Though initially beloved by conservatives who saw Chevron as a check on liberal activist judges, the precedent has over the last decade become a target of conservatives and pro-business interests. In their view, the doctrine gives the executive branch too much power, and judges too little, in determining how agencies should regulate in the public interest.

Chevron has featured prominently in Supreme Court cases about major policies like the Affordable Care Act and the Obama administration’s net neutrality rule. When the Supreme Court has rejected Chevron, the consequences are significant: In 2015, the court struck down the Obama administration’s limits on mercury pollution from power plants, in part by refusing to apply Chevron. In 2018, it rejected the Securities and Exchange Commission’s interpretation of a rule passed after the 2008 financial crisis, narrowing safeguards against retaliation for whistleblowers who flag financial misconduct inside their companies.

In 2016 and 2017, House Republicans introduced legislation that would have ended Chevron deference, and the pro-business US Chamber of Commerce has made a point of backing judicial nominees who are vocal in their hostility towards Chevron—including Trump’s first two Supreme Court appointees, Brett Kavanaugh and Neil Gorsuch.

Barrett has not made her views on Chevron explicit, but she is also backed by the Chamber of Commerce. Some scholars note that Barrett’s commitment to textualism—a strictly literal reading of the law—may make her less likely to give deference to the interpretations of regulators.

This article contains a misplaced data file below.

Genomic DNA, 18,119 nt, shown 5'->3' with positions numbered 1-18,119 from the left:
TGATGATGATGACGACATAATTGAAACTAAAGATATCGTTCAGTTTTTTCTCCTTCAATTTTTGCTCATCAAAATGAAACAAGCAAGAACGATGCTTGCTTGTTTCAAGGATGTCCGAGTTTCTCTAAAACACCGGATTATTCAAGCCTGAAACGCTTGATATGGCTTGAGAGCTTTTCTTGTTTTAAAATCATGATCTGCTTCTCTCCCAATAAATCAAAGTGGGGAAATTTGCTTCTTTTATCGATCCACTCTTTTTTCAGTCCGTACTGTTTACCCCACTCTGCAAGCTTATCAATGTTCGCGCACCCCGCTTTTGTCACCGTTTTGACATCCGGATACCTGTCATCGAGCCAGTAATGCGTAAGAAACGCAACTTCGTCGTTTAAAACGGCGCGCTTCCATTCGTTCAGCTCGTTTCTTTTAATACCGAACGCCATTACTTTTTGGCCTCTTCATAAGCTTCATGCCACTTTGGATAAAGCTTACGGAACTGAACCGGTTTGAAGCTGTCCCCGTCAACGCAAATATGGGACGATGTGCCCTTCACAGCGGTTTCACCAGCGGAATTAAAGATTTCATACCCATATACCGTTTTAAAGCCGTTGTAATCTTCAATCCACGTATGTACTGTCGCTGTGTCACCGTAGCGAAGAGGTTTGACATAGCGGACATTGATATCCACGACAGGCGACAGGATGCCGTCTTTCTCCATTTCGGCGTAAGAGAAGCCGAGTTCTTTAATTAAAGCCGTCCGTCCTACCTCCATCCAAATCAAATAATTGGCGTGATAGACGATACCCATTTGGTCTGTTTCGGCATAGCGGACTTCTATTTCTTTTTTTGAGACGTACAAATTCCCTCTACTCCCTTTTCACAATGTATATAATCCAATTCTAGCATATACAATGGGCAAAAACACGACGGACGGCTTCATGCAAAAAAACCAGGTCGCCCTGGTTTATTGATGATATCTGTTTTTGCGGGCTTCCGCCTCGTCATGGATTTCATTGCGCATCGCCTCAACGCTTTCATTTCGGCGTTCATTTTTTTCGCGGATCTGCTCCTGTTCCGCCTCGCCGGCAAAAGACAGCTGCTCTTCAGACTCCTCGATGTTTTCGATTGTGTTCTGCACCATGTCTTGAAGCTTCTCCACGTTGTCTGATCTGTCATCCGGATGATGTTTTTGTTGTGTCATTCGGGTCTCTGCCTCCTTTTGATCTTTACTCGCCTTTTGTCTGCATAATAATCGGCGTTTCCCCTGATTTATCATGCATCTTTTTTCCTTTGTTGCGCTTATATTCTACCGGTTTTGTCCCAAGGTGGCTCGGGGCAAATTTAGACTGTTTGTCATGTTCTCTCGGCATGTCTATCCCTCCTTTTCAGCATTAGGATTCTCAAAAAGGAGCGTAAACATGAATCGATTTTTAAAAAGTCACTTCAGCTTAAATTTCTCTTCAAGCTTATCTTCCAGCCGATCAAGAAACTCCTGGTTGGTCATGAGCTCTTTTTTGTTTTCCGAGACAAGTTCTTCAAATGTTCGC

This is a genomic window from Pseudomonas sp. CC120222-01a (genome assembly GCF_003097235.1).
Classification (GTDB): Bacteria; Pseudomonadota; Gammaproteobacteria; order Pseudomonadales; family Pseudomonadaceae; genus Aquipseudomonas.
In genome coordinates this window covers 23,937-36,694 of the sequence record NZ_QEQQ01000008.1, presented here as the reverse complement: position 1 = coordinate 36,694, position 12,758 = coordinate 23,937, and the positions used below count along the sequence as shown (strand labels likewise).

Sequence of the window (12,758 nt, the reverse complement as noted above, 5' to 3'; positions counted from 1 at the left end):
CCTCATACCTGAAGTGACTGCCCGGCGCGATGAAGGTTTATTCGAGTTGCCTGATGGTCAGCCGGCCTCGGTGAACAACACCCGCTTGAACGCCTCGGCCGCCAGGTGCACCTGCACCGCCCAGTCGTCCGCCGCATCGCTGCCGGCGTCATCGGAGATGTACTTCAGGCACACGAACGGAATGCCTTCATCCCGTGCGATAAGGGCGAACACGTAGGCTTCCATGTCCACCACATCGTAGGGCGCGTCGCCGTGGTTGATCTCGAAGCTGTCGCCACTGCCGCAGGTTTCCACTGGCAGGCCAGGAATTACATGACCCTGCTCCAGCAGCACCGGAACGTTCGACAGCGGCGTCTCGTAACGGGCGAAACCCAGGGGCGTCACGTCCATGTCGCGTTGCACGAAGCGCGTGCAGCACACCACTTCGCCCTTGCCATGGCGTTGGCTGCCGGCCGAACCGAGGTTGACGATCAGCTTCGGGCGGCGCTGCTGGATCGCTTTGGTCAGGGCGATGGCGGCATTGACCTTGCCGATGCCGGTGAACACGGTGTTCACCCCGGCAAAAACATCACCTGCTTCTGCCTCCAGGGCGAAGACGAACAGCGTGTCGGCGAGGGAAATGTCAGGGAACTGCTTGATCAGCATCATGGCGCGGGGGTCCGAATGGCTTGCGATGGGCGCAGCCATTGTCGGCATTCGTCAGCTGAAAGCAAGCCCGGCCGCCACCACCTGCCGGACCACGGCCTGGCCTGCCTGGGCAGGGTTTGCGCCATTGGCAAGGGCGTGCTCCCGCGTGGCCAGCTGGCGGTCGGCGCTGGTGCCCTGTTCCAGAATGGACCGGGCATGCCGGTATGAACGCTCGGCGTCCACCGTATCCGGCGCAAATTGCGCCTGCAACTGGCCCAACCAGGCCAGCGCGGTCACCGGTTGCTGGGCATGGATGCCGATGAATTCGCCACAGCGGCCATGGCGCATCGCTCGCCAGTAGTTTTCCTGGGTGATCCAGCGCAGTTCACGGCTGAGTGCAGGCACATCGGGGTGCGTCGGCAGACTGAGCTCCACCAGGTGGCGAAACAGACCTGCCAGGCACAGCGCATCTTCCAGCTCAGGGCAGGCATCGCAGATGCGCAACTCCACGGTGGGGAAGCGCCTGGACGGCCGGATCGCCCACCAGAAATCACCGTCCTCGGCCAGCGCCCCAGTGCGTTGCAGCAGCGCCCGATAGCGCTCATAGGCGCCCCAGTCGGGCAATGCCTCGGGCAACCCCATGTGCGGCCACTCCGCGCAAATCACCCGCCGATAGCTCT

“If you get this 6-3 conservative majority ruling cohesively, it will have a broad impact on every single American,” says Kelleher. “Each one of those agencies is going to have their ability to protect the health, wealth, safety and well-being of Americans substantially cut back.”

This result could become apparent in Barrett’s first Supreme Court term, which will include several cases pitting consumer rights against business interests. Here’s what’s at stake:

The power of financial regulators: Last year, the Supreme Court rejected the way the Consumer Financial Protection Bureau—the Wall Street watchdog created after the 2008 financial crisis—is structured and weakened the agency’s independence in the process. A case before the court this term seeks to strike down the similar structure of the Federal Housing Finance Agency, which has, since the financial crisis, been charged with overseeing major housing finance players, including Fannie Mae and Freddie Mac.

Mandatory arbitration: For years, businesses have sought to limit the situations in which customers can take them to court, instead forcing them into arbitration proceedings which are conducted outside public view. This term, the Supreme Court will determine how expansive companies’ power is to push people into arbitration in a case involving a dental supply company accused of price fixing. The decision in the case could have broad implications for the rights of people and companies to pursue claims against businesses in the courts in the future.

Spam texting: Another case will decide whether Facebook should face robocalling fines for sending unsolicited texts to users.

Liability for human rights violations abroad: The court will decide whether Cargill and Nestle abetted the use of child slave labor on cocoa farms in Ivory Coast. The decision will determine the extent to which major corporations can be held liable for human rights abuses abroad.

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Today, reader support makes up about two-thirds of our budget, allows us to dig deep on stories that matter, and lets us keep our reporting free for everyone. If you value what you get from Mother Jones, please join us with a tax-deductible donation today so we can keep on doing the type of journalism 2020 demands.